Georgia’s Department of Corrections

Georgia’s Department of Corrections shields some of the state’s lethal injection execution process from public view.

Credit: Georgia Department of Corrections

Willie James Pye was put to death by lethal injection in the state’s first execution in over four years last week. Pye was pronounced dead at 11:03 p.m. Wednesday at the state prison in Jackson after being convicted for a 1993 kidnapping, rape and murder of his former girlfriend.

But despite the case’s significance and national attention over Pye, the public’s view of the execution itself was restricted under state protocol blocking media witnesses for state executions from critical parts of the process. 

Two days before Pye’s execution, the American Civil Liberties Union filed an emergency appeal to the Georgia Supreme Court challenging media witness restrictions ahead of Pye’s March 20 execution. Restrictions include no media witnesses for the preliminary steps in state executions including preparation of lethal drugs and checking equipment. While the condemned is restrained and strapped to the gurney, only one media witness is allowed. There are also no media witnesses for drug administration itself, which is done through IV tubing behind a wall while the condemned sits in view of the media. In addition, the state arbitrarily cuts off audio access from inside the execution chamber.

“No one sees if there are complications there. No one sees how many vials of drugs are being administered, whether the correct amount of drugs are being administered,” Cory Isaacson, lead counsel on the ACLU lawsuit said. “All of that happens, literally, behind a concrete wall and no member of the media or then, of course, the public is able to know what’s actually happening when the state is administering these lethal drugs.” 

The Georgia Supreme Court denied the ACLU’s emergency appeal in advance of Pye’s execution, but the lawsuit, which names Georgia Department of Corrections Commissioner Tyrone Oliver, Georgia Diagnostic and Classification Prison Warden Shawn Emmons, and Georgia Attorney General Chris Carr as defendants, is not over. 

“The lawsuit continues and we will continue to fight for the right of the public to know what is happening during state executions,” Isaacson said. 

Attorney General Chris Carr’s office declined to comment on the case, but referred to the Fulton County Superior Court’s denial of ACLU’s request.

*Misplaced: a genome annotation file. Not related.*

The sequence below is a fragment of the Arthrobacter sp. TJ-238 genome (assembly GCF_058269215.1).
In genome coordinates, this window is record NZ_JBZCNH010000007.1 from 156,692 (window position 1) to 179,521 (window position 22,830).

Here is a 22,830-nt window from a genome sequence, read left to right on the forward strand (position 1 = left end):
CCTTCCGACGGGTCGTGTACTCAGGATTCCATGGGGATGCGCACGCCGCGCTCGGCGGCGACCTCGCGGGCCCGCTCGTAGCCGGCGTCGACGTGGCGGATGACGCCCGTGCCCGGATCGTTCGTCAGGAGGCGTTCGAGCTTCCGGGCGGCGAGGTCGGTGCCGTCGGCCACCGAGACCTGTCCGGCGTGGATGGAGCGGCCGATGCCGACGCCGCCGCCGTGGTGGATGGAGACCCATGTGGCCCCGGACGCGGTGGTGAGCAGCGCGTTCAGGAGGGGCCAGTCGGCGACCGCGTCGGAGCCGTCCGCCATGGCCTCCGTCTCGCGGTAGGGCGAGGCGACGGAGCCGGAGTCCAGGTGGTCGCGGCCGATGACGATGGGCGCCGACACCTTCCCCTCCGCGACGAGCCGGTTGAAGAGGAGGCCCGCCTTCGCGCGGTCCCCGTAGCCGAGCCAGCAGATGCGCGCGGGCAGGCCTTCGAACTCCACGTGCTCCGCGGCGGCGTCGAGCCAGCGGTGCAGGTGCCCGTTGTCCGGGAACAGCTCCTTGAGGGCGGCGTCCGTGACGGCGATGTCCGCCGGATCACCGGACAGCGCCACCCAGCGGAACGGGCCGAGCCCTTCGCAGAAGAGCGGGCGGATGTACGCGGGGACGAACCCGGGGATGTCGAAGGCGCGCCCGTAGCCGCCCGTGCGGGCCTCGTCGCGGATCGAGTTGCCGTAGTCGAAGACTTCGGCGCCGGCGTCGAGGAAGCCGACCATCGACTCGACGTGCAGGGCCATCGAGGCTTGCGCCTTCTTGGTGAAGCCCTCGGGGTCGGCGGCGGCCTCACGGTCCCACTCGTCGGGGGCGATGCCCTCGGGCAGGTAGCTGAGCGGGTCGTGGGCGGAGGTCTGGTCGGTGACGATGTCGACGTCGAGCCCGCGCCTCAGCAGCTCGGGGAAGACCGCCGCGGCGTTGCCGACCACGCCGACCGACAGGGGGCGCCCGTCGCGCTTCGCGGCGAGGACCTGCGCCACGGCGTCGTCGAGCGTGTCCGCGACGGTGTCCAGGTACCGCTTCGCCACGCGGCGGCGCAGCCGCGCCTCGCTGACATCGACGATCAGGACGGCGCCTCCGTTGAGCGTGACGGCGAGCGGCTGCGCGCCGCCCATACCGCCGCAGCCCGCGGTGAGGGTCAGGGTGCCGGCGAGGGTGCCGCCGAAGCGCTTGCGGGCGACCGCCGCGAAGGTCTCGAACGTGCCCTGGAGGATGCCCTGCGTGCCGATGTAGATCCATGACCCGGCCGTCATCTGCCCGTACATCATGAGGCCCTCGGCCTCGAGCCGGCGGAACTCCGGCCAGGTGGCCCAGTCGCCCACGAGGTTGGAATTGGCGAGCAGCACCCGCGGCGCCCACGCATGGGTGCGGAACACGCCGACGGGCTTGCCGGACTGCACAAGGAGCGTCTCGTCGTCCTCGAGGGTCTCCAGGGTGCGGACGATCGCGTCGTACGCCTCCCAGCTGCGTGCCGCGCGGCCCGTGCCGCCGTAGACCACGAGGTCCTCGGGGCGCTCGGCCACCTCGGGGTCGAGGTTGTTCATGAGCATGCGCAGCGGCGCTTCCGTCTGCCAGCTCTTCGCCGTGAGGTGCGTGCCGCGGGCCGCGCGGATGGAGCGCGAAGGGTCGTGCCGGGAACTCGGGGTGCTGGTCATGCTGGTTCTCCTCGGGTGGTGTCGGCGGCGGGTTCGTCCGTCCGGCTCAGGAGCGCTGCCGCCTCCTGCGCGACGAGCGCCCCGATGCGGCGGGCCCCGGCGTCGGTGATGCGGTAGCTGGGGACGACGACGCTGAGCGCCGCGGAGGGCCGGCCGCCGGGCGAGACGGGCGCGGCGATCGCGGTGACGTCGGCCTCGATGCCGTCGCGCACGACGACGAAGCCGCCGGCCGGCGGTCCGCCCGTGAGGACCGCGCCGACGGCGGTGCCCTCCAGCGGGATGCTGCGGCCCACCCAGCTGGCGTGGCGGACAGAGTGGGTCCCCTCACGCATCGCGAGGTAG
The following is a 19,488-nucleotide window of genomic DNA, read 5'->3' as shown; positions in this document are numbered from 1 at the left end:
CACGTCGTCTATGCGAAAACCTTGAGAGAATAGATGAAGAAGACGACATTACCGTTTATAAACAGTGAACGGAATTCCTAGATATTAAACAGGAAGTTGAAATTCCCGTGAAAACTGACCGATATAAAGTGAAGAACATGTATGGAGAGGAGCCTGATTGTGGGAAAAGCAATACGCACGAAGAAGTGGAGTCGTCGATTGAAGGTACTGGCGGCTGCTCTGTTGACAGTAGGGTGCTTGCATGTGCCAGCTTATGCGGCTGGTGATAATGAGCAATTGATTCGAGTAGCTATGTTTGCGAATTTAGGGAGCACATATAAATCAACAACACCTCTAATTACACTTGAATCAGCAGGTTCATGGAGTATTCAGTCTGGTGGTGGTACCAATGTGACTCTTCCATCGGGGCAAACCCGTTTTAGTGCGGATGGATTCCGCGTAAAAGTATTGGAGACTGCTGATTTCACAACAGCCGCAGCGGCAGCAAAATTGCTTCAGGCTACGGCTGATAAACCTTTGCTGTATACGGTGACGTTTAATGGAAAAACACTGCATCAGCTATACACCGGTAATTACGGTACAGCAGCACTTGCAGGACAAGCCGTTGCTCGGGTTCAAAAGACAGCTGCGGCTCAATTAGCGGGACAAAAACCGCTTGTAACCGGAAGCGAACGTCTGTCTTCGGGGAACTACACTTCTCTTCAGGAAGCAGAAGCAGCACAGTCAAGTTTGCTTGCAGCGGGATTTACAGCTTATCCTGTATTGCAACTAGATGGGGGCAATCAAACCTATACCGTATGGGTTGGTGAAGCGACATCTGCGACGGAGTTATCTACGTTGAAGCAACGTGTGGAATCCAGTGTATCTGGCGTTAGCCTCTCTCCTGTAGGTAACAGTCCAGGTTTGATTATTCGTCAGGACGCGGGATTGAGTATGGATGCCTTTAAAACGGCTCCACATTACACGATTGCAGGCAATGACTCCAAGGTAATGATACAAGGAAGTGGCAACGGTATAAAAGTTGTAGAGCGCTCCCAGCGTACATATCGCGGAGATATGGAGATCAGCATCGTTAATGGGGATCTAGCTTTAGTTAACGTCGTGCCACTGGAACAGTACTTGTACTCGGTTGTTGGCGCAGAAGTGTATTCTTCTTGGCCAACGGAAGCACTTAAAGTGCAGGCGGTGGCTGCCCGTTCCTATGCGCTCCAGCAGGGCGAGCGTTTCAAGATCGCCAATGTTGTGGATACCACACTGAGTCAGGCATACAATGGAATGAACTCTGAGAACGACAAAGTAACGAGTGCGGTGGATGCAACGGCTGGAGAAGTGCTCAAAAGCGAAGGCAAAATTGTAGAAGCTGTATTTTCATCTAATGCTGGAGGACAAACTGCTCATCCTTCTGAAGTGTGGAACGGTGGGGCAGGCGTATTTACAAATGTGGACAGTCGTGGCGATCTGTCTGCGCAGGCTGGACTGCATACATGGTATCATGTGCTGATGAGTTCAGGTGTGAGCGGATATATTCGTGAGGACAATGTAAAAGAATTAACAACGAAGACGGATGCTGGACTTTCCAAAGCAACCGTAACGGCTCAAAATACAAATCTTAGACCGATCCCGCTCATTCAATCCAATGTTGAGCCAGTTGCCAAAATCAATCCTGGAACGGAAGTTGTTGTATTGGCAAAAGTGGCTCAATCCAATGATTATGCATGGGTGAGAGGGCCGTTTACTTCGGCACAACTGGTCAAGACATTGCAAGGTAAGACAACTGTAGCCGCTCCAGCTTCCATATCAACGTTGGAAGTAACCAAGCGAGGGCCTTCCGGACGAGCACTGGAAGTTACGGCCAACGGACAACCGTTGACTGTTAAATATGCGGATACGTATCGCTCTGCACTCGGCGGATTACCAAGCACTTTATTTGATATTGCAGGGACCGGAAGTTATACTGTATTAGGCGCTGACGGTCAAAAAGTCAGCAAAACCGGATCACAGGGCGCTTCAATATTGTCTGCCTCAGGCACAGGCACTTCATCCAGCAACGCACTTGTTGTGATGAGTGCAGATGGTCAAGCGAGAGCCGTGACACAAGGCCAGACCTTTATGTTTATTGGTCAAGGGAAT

“The state filed a response to our motion, in which they essentially argued that they could not loosen any of these restrictions, at this point, because it would lead to a delay in the execution of Mr. Pye,” Isaacson said. “Nothing we asked for was burdensome in terms of time or effort.”

Rhonda Cook, who served as a media witness for 28 state executions while reporting for The Atlanta Journal-Constitution, was cited in the ACLU lawsuit footnotes for the 2016 state execution of Brandon Astor Jones where the lethal injection team inserted an IV into Jones’ groin because they were unable to locate a vein in his arm. 

When the state used electrocution for capital punishment, executions were open and reporters watched the whole process, including the inmate entering the death chamber. Once the state moved to lethal injection, media witnesses were allowed open observation for the first few inmates executed by injection before the state instituted the current regulations that only allow media witnesses to observe after IV insertion. 

Jose High was executed by lethal injection in 2001. Cook was covering the case as a media witness for the AJC at the time and she recalls complaining about being unable to see the IV insertion. The lethal injection team for High performed a “cut down” procedure where the IV was inserted into High’s clavicle. 

“Nobody was there to see and that leaves us at the mercy of the state telling us what happened and you can’t trust that,” she said.

The Georgia Department of Corrections responded by allowing one media witness, or “media monitor,” from the county where the crime occurred to see execution preparation. 

But media monitors are often inexperienced in covering executions and are only present for one execution rather than seasoned media witnesses like Cook that cover all state executions.

“We were depending on someone who had not witnessed an execution, playing a very critical role of ensuring that everything was done properly. I was a media witness for 28, I was a monitor only once. That makes no sense,” Cook said. 

The state also turns the microphone in the chamber on and off in the chamber so that the media cannot hear what happens until the warden reads the execution result.

“We cannot hear anything they might be responding to verbally, if they respond because of a problem with the drugs, we don’t hear that,” Cook said. 

Michael Mears, an associate professor at John Marshall Law School and expert on the death penalty in Georgia, said he thinks the ACLU case is unlikely to be successful given the current political climate and that the lack of media access is preemptive to avoid bad publicity in case of botched executions.

“They also want to keep the public from knowing how gruesome these executions can sometimes be and I think it’s an affront to society’s right to hear and see how the state is carrying out capital punishment,” Mears added.

Cook said she sees no reason for keeping capital punishment in Georgia a secret from the press.

“We’re the ones that are there as the eyes and ears of the public, and we’re there to ensure that the state does it correctly,” she said. “The citizens of Georgia have the right and deserve to know what’s going on when the state is carrying out such a severe punishment in their name.”

This story comes to GPB through a reporting partnership with Georgia Recorder.